- The filmmaker: Cameron Bruce Nelson is based in Fort Worth. He's directed five shorts, and Some Beasts is his first feature. He's also a programmer for Dallas VideoFest. The Some Beasts cast includes Texas actor Frank Mosley (Upstream Color, Ain't Them Bodies Saints).
Star Nation (documentary)
- The grant: $6,000 for production
- The blurb: Star Nation is a character-driven documentary following the most polarizing figure and most beloved in the midst of the emerging landscape of electronic sports.
- The filmmaker: Justin Agnew is from Minnesota and now lives in Austin.
- The film: Among other locations, this documentary about the game StarCraft II was shot in Austin and Dallas. The film's producers include Andrew Lee and Bradley Jackson, who are also producing Andrew Disney's locally shot film Intramural right now. The project ran a successful Kickstarter campaign in 2011, and there's an official website you can check for updates.
Here's a teaser trailer of Star Nation:
Sweet Cheeks (narrative feature)
- The grant: $8,000 for production; $6,000 MPS Camera Austin Award; $6,000 Kodak Film Award
- The blurb: Tyson & Tyler are 9-year-old brothers that find a man's discarded rear end inside an abandoned mailbox and give it to their Momma as a gift. She's enraged. She didn't raise no ass thieves! To make good, the brothers set out on a mission to return the rump to the mysterious man who somehow lost his backside. Along the way they run afoul of a slick reverend with strange ideas about love, steal a car from a dirty hobo, get chased by a 6-inch man in a balloon, and confront Jesus Christ in heaven.
- The filmmaker: Wait, Todd Rohal lives in Austin? He's teaching at UT? I can't always keep up with local film news. Rohal's previous films include The Guatemalan Handshake, The Catechism Cataclysm and Nature Calls.
- The film: Sweet Cheeks may be in production in Austin now, per a May casting call (by Austinite Vicky Boone) for children. I have to say the above description of this movie has me intrigued.
Untitled (documentary feature)
- The grant: $2,000 for production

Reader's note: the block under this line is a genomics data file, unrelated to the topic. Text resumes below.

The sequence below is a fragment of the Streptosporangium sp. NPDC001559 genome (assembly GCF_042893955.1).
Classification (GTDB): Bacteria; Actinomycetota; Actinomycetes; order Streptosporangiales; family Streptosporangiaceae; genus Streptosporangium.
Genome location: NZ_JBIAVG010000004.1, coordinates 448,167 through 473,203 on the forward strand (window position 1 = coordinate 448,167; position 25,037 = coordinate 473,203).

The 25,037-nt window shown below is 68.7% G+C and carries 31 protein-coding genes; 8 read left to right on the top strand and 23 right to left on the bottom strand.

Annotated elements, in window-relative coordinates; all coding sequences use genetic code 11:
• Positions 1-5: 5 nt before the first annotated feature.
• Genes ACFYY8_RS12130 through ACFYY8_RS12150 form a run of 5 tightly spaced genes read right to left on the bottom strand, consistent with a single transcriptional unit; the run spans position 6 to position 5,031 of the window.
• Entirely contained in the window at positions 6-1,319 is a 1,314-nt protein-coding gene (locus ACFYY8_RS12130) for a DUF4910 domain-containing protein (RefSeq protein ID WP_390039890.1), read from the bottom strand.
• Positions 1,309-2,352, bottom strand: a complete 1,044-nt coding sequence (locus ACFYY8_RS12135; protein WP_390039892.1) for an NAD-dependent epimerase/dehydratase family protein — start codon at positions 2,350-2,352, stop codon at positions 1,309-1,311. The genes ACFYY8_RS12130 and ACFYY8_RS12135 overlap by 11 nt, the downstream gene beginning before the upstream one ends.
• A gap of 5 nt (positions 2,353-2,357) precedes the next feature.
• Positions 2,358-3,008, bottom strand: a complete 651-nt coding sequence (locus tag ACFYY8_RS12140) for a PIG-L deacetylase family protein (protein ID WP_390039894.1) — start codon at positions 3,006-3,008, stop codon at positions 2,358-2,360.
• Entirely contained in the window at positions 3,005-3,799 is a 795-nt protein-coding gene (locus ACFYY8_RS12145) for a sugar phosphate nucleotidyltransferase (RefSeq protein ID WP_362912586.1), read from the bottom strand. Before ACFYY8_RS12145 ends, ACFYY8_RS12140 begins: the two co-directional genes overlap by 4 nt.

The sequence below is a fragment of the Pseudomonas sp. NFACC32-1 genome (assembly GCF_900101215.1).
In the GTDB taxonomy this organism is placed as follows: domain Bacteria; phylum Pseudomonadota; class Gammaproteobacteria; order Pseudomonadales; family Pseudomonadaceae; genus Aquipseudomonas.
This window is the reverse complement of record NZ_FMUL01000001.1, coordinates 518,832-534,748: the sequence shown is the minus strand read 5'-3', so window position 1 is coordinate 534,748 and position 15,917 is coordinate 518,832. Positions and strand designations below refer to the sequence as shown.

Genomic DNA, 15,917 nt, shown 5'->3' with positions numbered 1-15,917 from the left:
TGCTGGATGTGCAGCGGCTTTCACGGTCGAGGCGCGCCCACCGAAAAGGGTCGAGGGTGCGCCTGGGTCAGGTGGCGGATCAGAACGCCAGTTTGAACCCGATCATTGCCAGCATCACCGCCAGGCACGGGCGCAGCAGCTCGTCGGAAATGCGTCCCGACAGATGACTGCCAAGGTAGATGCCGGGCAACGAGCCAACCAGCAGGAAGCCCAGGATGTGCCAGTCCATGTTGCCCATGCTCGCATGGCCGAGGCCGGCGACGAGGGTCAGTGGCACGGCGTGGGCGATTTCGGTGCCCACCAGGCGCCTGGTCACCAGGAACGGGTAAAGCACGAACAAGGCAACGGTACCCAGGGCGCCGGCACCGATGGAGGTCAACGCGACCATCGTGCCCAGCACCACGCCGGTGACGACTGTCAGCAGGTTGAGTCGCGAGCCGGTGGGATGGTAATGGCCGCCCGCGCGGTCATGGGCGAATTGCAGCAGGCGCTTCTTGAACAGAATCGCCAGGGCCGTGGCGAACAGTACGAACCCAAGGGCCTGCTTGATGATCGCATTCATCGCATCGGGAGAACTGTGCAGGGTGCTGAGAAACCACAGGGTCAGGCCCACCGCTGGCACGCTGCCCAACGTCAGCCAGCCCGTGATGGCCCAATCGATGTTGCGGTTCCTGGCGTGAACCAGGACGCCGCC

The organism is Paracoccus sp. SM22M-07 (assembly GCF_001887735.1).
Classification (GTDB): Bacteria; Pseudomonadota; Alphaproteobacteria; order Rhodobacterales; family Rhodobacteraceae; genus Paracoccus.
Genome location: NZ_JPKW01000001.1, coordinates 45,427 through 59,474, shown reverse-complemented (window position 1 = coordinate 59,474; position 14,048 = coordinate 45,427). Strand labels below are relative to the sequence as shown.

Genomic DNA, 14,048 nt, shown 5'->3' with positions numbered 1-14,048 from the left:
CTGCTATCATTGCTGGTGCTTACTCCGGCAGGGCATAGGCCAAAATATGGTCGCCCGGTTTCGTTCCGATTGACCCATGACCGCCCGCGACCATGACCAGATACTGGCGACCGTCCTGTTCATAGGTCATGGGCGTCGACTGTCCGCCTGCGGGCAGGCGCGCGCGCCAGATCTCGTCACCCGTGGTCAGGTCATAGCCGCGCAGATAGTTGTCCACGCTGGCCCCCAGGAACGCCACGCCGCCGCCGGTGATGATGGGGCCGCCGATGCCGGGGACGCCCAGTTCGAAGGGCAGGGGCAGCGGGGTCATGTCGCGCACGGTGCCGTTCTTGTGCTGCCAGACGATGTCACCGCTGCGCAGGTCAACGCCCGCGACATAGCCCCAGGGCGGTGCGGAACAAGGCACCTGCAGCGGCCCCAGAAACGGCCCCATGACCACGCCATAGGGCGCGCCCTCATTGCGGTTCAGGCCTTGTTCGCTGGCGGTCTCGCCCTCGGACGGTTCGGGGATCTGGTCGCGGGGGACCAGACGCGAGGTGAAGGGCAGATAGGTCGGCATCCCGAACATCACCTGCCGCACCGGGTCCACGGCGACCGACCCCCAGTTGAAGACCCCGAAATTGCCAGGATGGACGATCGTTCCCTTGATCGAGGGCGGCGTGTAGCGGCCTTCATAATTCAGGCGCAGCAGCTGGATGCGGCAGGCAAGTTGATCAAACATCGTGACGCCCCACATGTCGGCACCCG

- The blurb: A feature documentary about American religion in the 21st century.
- The filmmaker: Jeffrey Peixoto and this film present a bit of an enigma, and I'm leaping to conclusions (correct me if I'm wrong) on the assumption that there's only one Jeff Peixoto involved in filmmaking. Peixoto has also co-written the feature Confederacy with Jody Lee Lipes, which won them a spot at the Sundance Institute's Screenwriters Lab in 2010. Looks like he has also worked on at least one music video with former Austinite Margaret Brown (The Order of Myths).
- The film: From local camera operator EJ Enriquez's online resume, it looks like this documentary might focus on Scientology, or at least it did at one point in its production. Also per Enriquez (who worked on this film as well as Pit Stop and Computer Chess), the cinematographer is Nick Bentgen, who worked with Peixoto on the crew of Tiny Furniture.
Untitled Freakshow Animation (animated short)
- The grant: $3,000 for production
- The blurb: In a fantastical Indian circus, a young boy delves into the world of freak shows and unexpectedly falls in love with The Wolf Girl.
- The filmmaker: Nidhi Reddy is an undergraduate in radio-TV-film and mathematics at UT Austin, and is an officer in the university's Women in Cinema group (their faculty sponsor is Hellion filmmaker Kat Candler). Reddy's short The Yellow Wallpaper screened in May in UT's Wofford Denius Longhorn Showcase along with previous AFS Grant recipients Ash and Vultures of Tibet. And she's worked as an assistant editor for Fiege Films, which means John Fiege, director of Above All Else ... which brings us full circle.